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Guy of Burgundy, count of Vernon & Brionne

Italian: Guido di Borgogna, conte di Vernon e di Brionne, French: Gui de Bourgogne, comte de Vernon e di Brionne
Birthplace: Limoges, Haute-Vienne, France
Death: 1069 (39-48)
Bourgogne, France
Immediate Family:

Son of Reginald I Ivrea, count palatine of Burgundy and Adeliza (Alice) of Normandy, Countess Of Burgundy
Brother of William I "the Great" count of Burgundy; Alberada of Hauteville; Hugh de Bourgogne, Viscount of Lons-le-Saunier; Falcon of Burgundy and Ubberto, conte d'Ariano

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About Guy of Brionne

GUY de Bourgogne (-after 1069). Guillaume of Jumièges names “Adeliz” as the first daughter of “dux Richardus” and his wife “Goiffredum Britannorum comitem...sororem...Iudith”, adding that she married “Rainaldo Burgundionum comiti” by whom she had “Willelmum et Widonem”[25]. His parentage is also given by Orderic Vitalis[26]. The Archbishop of Rouen and the Comte d'Arques proposed Guy as duke of Normandy, his claim being through his mother, in place of his cousin the infant Guillaume "le bâtard". Guy remained in Normandy, where he was brought up with his cousin and was given the castles of Brionne and Vernon. Still pursuing his claim, he tried to capture Duke Guillaume in 1046 with the help of Néel de Saint-Sauveur, Renouf vicomte de Bayeux and Haimon "le Dentu", but was forced to flee and was finally defeated at Le Val-lès-Dunes in 1047. Guillaume of Jumièges records that Guillaume II Duke of Normandy granted “castrum Brioci” to “Widonem...filium Rainaldi Burgundionem comitis” who rebelled against the duke with “Nigellum Constantiniensem præsidem” but was defeated at “Valedunas” in 1047[27]. Orderic Vitalis records that he was besieged in his castle for three years, pardoned by Duke Guillaume, sought refuge temporarily at the court of Geoffroy Comte d'Anjou, and returned to Burgundy where he continually plotted to dispossess his brother over a period of ten years[28].


Gui de Brionne

Gui de Brionne ou Gui de Bourgogne (v. 1025-1069 [r%C3%A9f. nécessaire]), est le deuxième fils de Renaud Ier (986-1057), comte de Bourgogne, et d'Adélaïde (ou Alice) de Normandie1,2.


Gui est, d'après Wace, élevé à la cour normande. En 1035, à la mort du duc de Normandie Robert le Magnifique, Gui est l'un de ses possibles successeurs2. En effet, le duc n'a pas de descendance légitime, et Gui est son neveu grâce à sa mère. Mais c'est le fils illégitime de Robert, son cousin Guillaume le Bâtard (futur Guillaume le Conquérant), alors jeune enfant, qui est désigné.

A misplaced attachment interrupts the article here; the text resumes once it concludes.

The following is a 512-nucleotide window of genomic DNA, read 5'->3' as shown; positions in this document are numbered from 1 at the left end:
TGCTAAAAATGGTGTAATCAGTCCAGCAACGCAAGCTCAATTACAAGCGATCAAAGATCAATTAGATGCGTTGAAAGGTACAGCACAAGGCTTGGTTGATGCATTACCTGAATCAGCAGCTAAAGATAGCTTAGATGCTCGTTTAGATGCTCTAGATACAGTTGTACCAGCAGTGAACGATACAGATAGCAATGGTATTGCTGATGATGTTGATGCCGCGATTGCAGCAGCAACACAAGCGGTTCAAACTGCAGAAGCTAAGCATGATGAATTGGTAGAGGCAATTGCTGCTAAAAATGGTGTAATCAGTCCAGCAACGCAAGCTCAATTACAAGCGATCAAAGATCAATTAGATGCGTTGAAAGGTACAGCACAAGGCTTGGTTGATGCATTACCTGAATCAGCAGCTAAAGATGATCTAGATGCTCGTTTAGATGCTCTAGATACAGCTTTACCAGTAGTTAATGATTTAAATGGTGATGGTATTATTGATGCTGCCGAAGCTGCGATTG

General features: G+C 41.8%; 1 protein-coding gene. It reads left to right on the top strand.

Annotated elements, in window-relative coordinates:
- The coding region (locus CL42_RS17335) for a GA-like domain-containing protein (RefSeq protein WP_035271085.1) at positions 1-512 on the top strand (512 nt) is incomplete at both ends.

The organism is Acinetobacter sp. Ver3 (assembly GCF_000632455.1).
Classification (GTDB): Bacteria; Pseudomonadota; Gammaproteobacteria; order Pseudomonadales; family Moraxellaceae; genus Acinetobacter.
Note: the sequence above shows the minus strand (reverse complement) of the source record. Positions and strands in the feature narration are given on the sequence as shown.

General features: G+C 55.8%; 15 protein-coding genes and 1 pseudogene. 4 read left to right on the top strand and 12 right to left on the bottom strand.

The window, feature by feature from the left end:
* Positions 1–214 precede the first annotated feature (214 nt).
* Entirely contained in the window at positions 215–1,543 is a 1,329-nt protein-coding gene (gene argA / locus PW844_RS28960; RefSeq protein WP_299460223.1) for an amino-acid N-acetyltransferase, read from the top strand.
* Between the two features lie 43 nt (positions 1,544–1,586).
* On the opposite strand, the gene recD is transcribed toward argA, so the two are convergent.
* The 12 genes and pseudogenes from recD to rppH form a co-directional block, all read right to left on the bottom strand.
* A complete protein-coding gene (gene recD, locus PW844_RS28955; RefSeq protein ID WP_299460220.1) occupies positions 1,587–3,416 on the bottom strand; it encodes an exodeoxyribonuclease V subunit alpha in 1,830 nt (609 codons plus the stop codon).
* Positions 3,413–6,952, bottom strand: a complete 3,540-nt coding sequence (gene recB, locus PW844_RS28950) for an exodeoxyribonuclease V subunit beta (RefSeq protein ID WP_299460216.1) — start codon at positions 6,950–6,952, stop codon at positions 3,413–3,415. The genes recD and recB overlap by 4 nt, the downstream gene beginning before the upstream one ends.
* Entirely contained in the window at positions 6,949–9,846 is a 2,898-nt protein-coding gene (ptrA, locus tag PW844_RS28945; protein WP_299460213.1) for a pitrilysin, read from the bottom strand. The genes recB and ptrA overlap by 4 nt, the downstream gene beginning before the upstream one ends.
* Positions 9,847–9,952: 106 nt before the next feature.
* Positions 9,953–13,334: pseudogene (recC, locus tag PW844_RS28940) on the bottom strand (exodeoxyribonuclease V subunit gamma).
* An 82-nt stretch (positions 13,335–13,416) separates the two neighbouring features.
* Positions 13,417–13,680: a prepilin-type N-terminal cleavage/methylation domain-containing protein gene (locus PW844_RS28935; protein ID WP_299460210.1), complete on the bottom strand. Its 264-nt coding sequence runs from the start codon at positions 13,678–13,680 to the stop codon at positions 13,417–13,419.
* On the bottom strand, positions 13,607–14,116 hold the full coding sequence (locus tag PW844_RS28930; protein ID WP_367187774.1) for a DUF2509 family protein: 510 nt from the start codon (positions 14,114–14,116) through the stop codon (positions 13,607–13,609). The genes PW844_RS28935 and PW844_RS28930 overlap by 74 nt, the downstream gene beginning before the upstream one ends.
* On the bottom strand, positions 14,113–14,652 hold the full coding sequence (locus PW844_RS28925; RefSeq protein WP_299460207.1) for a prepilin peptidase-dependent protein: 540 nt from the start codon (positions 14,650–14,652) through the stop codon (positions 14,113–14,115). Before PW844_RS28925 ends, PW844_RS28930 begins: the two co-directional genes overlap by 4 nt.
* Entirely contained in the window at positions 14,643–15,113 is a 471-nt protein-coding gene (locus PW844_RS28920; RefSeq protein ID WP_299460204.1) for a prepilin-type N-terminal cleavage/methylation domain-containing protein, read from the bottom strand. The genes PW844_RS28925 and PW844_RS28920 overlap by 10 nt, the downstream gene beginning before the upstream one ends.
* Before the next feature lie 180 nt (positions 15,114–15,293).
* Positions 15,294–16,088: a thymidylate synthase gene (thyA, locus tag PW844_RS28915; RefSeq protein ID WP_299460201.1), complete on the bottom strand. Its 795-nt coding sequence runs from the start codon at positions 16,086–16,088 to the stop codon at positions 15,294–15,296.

Au milieu des années 1040, Gui possède les importants châteaux forts de Brionne, sur la Risle, et de Vernon, sur la Seine2. Il les a reçu après la mort de Gilbert de Brionne (mort vers 1040)2 du duc Guillaume. Il a aussi reçu la seigneurie de Brionne avec le titre de comte1. Il décide alors de s'emparer du pouvoir ducal, et parvient à rassembler autour de lui une forte coalition de barons normands, venant de toutes les parties du duché2.

Cette révolte aurait commencé par une tentative d'assassinat ratée à Valognes2. Le duc Guillaume obtient alors l'aide de son suzerain, le roi Henri Ier de France2. S'ensuit la bataille du Val-ès-Dunes, en 1047, à laquelle les forces rebelles sont mises en déroute par l'armée franco-normande2.

Gui de Brionne, blessé, réussit à échapper à la capture sur le champ de bataille2. Il se réfugie alors dans son château de Brionne, avec une importante troupe armée, et en renforce les fortifications2. Il aurait fallu trois ans au duc Guillaume pour l'en déloger2.

Gui de Brionne est banni de Normandie2 et trouve refuge un temps auprès de son oncle Geoffroy II, comte d'Anjou. Il tente par la suite de ravir le comté de Bourgogne à son frère Guillaume.

Notes et références

  1. François Neveux, La Normandie des ducs aux rois, xe ‑ xiie siècle, éditions Ouest-France, 1998, p. 112.
  2. David C. Douglas, William the Conqueror, University of California Press, réédition 1992, p. 47-55.


David C. Douglas, William the Conqueror, University of California Press, réédition 1992, p. 47-55. ((ISBN 9780520003507)).


in Notes and Queries: A Medium of Intercommunication for Literary Men, General Readers, Etc. Ninth Series, Volume VIII, July-December 1901 [online on Googlebooks]


Orderic Vital (bk. vii. chap. xvi.) calls Harlowen de Burgo Herluin de Conteville. This place is Conteville-sur-Mer, near the mouth of the Risle. He states that he married Harleve, and had two sons. Mr. Cobbe gives him two sons, Odo and Robert, and a daughter named Adelaide, who married Eudes de Champagne for her first husband. and secondly Lambert Count of Lens. Her daughter Judith married Waltheof, Earl of Northumbria. Planché says there were two daughters—Emma, who became wife to Richard, Viscount of the Avranchin, whose son was the Earl of Chester; and Muriel, who married Eudo do Capello or al Chapel; but he states in vol. i. (‘Conqueror and his Companions ’) that there was also a sister of Muriel who became the wife of the lord of Ferté Macé, who was called nephew of Odo in a charter. But he says (vol ii p. 286) that a sire de Ferté Macé, either Mathias or William, married a sister of Odo, and William, his son, was Odo's nephew. He does not know which sister of Odo, or by which father, or whether a child of Herleve and Herluin.Here lies a doubt which I have been seeking to solve, but at the present I am totally in the dark.

WHB Chesterton, Cambs.

Reply by Frances Selena Vade-Walpole, Stagsbury, Banstead, pp. 525-526